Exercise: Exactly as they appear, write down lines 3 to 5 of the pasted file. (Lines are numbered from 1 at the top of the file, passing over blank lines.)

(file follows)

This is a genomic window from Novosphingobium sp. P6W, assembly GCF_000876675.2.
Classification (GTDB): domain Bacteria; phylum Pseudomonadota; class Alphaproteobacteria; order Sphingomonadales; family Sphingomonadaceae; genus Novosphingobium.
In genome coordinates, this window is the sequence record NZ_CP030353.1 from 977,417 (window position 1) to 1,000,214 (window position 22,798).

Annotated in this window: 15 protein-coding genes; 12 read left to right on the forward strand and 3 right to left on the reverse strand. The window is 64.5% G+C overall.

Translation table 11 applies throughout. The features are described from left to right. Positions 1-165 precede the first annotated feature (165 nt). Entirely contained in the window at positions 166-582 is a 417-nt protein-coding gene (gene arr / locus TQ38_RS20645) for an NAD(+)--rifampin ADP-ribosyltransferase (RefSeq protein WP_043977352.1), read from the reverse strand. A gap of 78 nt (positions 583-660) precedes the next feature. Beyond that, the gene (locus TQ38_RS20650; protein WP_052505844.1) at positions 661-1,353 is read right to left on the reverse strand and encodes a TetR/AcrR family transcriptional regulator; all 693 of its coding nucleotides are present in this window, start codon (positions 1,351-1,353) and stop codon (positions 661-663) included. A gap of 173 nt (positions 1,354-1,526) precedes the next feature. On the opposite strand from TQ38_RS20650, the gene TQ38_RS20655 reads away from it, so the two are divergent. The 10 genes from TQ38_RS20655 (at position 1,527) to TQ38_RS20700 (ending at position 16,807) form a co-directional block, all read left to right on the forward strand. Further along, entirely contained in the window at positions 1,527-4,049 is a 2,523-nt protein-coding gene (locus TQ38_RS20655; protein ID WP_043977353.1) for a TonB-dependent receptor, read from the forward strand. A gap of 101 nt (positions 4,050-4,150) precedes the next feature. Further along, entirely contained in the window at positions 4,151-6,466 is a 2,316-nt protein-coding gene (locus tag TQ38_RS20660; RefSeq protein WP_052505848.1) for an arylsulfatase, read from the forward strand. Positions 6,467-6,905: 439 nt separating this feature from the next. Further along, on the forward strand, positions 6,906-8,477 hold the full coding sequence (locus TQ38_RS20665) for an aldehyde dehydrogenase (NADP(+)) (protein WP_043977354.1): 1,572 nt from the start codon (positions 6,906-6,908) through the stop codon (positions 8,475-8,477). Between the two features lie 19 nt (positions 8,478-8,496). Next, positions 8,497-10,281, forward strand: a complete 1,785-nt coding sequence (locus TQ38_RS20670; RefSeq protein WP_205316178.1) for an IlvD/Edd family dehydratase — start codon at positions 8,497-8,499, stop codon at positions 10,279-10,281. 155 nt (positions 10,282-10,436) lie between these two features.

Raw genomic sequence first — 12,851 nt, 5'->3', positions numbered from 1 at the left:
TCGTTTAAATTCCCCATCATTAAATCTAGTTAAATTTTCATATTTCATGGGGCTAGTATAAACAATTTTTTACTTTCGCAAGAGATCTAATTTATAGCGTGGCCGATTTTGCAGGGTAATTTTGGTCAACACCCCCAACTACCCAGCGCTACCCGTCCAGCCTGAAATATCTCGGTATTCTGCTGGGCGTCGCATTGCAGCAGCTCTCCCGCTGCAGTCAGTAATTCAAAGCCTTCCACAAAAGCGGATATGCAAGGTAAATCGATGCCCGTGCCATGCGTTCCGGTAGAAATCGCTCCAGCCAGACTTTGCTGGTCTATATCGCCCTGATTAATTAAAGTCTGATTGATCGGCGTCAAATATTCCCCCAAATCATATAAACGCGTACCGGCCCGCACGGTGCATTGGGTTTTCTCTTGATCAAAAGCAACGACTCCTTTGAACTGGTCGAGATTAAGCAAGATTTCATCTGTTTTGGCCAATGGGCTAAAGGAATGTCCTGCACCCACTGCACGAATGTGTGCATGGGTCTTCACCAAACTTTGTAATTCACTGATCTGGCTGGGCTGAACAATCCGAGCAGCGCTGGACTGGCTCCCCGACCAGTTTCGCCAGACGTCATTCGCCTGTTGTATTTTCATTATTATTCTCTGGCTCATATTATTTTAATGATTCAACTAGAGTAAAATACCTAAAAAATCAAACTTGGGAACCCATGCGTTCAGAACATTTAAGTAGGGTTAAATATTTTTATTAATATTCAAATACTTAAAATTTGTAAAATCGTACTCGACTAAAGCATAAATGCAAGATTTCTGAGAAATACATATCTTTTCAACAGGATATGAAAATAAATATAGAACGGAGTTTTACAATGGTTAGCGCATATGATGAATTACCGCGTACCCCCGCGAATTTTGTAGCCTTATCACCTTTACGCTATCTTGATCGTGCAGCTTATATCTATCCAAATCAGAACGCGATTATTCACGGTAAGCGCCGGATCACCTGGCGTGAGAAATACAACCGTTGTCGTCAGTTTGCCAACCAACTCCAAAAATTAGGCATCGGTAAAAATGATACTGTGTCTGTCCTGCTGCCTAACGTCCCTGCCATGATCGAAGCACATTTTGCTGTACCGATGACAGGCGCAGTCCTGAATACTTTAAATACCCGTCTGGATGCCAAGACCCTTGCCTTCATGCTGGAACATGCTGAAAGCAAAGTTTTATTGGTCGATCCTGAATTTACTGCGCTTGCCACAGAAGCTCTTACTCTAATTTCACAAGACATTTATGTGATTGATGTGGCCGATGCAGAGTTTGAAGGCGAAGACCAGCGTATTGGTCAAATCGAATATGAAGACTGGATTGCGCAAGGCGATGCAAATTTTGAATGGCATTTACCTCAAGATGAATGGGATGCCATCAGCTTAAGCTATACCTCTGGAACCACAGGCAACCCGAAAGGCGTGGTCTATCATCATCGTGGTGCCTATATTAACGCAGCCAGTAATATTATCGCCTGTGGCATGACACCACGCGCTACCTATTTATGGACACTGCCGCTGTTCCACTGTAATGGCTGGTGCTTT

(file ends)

In genome coordinates, this window is the sequence record NZ_CP030353.1 from 977,417 (window position 1) to 1,000,214 (window position 22,798).

Annotated in this window: 15 protein-coding genes; 12 read left to right on the forward strand and 3 right to left on the reverse strand. The window is 64.5% G+C overall.

Translation table 11 applies throughout. The features are described from left to right. Positions 1-165 precede the first annotated feature (165 nt). Entirely contained in the window at positions 166-582 is a 417-nt protein-coding gene (gene arr / locus TQ38_RS20645) for an NAD(+)--rifampin ADP-ribosyltransferase (RefSeq protein WP_043977352.1), read from the reverse strand. A gap of 78 nt (positions 583-660) precedes the next feature. Beyond that, the gene (locus TQ38_RS20650; protein WP_052505844.1) at positions 661-1,353 is read right to left on the reverse strand and encodes a TetR/AcrR family transcriptional regulator; all 693 of its coding nucleotides are present in this window, start codon (positions 1,351-1,353) and stop codon (positions 661-663) included. A gap of 173 nt (positions 1,354-1,526) precedes the next feature. On the opposite strand from TQ38_RS20650, the gene TQ38_RS20655 reads away from it, so the two are divergent. The 10 genes from TQ38_RS20655 (at position 1,527) to TQ38_RS20700 (ending at position 16,807) form a co-directional block, all read left to right on the forward strand. Further along, entirely contained in the window at positions 1,527-4,049 is a 2,523-nt protein-coding gene (locus TQ38_RS20655; protein ID WP_043977353.1) for a TonB-dependent receptor, read from the forward strand. A gap of 101 nt (positions 4,050-4,150) precedes the next feature. Further along, entirely contained in the window at positions 4,151-6,466 is a 2,316-nt protein-coding gene (locus tag TQ38_RS20660; RefSeq protein WP_052505848.1) for an arylsulfatase, read from the forward strand. Positions 6,467-6,905: 439 nt separating this feature from the next. Further along, on the forward strand, positions 6,906-8,477 hold the full coding sequence (locus TQ38_RS20665) for an aldehyde dehydrogenase (NADP(+)) (protein WP_043977354.1): 1,572 nt from the start codon (positions 6,906-6,908) through the stop codon (positions 8,475-8,477). Between the two features lie 19 nt (positions 8,478-8,496). Next, positions 8,497-10,281, forward strand: a complete 1,785-nt coding sequence (locus TQ38_RS20670; RefSeq protein WP_205316178.1) for an IlvD/Edd family dehydratase — start codon at positions 8,497-8,499, stop codon at positions 10,279-10,281. 155 nt (positions 10,282-10,436) lie between these two features.